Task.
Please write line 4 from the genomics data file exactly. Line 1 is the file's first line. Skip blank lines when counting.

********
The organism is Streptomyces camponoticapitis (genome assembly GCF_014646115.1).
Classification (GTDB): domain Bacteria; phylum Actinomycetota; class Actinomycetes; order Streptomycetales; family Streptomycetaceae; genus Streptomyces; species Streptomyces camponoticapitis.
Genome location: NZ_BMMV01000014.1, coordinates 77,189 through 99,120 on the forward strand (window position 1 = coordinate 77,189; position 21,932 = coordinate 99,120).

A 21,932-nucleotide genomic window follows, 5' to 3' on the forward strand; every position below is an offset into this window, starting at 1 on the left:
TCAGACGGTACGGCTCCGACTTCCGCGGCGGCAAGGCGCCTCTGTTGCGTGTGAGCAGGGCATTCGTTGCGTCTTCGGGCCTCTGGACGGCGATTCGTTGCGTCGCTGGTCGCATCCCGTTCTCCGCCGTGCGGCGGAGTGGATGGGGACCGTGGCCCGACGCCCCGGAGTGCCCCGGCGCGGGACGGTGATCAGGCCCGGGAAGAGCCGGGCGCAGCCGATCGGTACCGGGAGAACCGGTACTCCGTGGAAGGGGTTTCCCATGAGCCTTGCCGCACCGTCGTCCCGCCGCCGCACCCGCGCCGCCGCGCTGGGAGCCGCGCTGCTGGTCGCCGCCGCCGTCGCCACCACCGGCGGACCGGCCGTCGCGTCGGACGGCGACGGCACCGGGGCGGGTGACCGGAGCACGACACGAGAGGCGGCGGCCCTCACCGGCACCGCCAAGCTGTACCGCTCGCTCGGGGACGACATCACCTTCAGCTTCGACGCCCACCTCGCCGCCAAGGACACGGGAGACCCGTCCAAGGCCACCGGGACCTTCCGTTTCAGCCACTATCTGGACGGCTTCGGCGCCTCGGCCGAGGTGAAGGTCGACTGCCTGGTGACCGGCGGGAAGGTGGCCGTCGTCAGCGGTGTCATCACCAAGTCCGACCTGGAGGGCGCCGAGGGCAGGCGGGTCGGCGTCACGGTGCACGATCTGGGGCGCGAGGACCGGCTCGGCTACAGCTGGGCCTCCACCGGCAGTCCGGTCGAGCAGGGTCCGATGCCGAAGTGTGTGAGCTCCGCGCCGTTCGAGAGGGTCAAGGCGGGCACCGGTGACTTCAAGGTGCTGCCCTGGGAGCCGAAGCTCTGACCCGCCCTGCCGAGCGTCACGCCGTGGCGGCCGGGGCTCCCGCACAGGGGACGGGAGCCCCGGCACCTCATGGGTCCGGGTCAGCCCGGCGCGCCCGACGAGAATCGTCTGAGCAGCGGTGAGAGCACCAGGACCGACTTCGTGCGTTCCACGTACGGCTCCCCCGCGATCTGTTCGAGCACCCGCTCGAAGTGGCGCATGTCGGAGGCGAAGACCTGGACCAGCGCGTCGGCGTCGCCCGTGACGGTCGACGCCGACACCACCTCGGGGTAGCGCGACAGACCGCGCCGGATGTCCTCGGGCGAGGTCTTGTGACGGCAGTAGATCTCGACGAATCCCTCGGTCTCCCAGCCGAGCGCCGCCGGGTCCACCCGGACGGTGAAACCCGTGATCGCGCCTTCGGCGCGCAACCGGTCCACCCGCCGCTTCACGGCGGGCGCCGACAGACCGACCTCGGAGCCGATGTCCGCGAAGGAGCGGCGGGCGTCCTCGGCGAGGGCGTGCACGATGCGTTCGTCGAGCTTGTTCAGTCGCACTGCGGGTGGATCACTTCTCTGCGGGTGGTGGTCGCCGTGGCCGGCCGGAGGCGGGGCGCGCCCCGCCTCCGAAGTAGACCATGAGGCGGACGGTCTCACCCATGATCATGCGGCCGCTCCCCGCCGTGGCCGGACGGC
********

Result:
A 21,932-nucleotide genomic window follows, 5' to 3' on the forward strand; every position below is an offset into this window, starting at 1 on the left: